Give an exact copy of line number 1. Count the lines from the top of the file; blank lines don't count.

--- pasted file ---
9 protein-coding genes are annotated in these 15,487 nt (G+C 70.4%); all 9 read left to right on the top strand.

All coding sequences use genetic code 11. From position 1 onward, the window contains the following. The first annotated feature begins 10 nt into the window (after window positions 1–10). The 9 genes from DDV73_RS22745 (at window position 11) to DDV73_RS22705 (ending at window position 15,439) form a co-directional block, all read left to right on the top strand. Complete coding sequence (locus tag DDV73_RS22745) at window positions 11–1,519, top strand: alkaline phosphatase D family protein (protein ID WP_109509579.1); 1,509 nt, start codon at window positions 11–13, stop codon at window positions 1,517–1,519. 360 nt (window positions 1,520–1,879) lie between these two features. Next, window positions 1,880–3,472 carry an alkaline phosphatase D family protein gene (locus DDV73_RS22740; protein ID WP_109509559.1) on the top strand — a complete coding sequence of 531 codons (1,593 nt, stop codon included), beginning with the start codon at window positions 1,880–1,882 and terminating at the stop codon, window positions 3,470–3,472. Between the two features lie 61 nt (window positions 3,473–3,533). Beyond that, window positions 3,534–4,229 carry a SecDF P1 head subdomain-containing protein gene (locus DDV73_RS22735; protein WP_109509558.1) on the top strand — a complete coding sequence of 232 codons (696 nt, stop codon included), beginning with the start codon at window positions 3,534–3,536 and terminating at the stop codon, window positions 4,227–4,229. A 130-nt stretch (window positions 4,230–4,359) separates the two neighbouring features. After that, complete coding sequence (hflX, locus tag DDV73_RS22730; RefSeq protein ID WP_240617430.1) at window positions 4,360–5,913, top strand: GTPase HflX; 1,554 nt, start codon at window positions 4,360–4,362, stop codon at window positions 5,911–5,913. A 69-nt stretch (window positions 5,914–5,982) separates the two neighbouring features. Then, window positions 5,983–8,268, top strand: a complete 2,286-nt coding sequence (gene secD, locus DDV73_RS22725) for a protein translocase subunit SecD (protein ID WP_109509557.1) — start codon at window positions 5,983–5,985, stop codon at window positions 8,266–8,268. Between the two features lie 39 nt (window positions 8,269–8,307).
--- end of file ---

9 protein-coding genes are annotated in these 15,487 nt (G+C 70.4%); all 9 read left to right on the top strand.